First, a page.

Our Encounters with Self Harm
Edited by Charley Baker, Clare Shaw and Fran Biley
PCCS books

This collection brings together a range of voices on the theme of self-harm – from those who have experienced self-harm directly, alongside the friends, family and staff who live and work with self-harm. Too often, our understanding of the unique and complex experiences of people who self-harm is limited to concepts of mental illness, disorder and disease. Yet these stories demonstrate the strength, survival and recovery of people with rich and diverse lives.

Inspiring, hopeful and at times challenging to read, the contributors who have so generously shared their experiences in this book will promote understanding and compassion, improve attitudes and care, and offer hope to those who are personally encountering self-harm. In this respect, this book is of immense value to all those working with self-harm across a spectrum of services and roles, and to those living with self-harm.

REVIEWS:

A courageous and moving collection that challenges every stereotype about self-harm and offers the first real opportunity to understand a complicated and often distressing action as people experience it themselves. If this book were required reading for professionals, it would transform the mental health system. –Gail A. Hornstein, Professor of Psychology and author of Agnes’s Jacket: A Psychologist’s Search for the Meanings of Madness (PCCS Books, 2012)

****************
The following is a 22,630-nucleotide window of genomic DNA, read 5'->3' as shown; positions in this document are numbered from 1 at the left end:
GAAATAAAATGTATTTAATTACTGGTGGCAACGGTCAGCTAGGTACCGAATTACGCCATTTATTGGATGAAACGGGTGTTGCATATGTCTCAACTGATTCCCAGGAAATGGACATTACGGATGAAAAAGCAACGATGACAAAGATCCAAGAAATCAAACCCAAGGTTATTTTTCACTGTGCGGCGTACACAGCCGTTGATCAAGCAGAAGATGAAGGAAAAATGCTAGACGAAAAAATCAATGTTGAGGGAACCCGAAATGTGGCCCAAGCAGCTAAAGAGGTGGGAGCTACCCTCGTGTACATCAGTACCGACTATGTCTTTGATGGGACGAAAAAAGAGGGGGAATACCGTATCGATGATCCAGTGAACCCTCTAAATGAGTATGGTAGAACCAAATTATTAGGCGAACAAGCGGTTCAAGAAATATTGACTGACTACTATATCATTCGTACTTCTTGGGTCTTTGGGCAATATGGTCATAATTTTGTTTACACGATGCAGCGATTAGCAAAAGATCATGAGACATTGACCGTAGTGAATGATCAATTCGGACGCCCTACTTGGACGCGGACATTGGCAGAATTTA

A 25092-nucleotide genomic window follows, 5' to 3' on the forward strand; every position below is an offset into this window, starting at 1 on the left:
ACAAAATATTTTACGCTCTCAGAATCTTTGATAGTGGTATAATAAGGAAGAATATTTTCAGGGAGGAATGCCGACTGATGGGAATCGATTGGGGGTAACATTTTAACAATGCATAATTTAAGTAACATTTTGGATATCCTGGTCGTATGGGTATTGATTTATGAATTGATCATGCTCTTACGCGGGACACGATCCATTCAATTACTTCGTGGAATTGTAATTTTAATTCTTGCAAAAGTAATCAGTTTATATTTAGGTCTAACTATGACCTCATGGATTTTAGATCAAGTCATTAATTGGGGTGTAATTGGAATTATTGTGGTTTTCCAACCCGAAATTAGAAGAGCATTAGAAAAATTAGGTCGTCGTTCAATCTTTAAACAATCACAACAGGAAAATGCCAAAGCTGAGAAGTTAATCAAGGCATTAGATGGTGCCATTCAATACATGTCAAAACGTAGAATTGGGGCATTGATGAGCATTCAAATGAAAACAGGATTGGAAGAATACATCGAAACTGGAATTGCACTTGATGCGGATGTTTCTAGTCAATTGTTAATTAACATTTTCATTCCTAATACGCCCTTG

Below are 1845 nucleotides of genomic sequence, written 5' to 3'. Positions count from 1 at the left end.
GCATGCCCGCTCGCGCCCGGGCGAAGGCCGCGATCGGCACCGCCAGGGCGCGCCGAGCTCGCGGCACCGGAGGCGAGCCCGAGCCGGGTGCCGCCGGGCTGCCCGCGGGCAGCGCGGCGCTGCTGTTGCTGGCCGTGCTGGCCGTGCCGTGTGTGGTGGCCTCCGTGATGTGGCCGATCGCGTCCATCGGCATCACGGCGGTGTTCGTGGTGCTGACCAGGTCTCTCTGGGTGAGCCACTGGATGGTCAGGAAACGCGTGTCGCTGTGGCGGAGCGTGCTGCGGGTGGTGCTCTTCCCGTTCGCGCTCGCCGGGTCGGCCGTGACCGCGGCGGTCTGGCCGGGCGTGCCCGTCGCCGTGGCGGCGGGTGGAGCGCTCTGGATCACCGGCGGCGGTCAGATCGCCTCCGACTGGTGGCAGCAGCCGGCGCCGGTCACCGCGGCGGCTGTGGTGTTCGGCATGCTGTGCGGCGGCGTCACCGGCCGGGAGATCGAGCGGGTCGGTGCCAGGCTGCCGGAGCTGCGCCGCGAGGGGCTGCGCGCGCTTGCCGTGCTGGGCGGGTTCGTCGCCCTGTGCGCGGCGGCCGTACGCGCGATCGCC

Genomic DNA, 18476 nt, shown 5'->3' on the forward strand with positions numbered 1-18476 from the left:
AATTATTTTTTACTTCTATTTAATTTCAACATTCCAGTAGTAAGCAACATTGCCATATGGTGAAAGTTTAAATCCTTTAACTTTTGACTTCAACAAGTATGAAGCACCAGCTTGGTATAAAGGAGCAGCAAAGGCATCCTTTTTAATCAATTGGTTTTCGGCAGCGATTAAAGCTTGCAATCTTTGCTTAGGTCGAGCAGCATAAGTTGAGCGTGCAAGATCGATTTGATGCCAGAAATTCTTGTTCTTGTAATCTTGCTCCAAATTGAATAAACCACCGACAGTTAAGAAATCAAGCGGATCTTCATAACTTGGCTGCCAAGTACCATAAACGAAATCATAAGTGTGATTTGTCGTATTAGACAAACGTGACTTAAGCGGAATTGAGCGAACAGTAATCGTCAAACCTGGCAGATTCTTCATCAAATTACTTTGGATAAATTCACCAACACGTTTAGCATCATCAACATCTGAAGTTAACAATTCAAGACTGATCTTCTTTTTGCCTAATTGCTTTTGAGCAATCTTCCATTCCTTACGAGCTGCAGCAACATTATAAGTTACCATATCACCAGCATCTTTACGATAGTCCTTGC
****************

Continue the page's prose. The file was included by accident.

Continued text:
A beacon of light. –Louise Pembroke, founder of the National Self Harm Network and editor of Self-harm: Perspectives from Personal Experience (Chipmunka, 2009)

The ‘Our Encounters with…’ series collect together unmediated, unsanitised narratives by service-users, past service-users and carers. These stories of direct experience will be of great benefit to those interested in narrative enquiry, and to those studying and practising in the field of mental health. The series includes “Our Encounters with Madness” ed. Grant, Biley, Walker, and “Our Encounters with Suicide” ed. Grant, Haire, Stone and Biley.


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Centre for Medical Humanities
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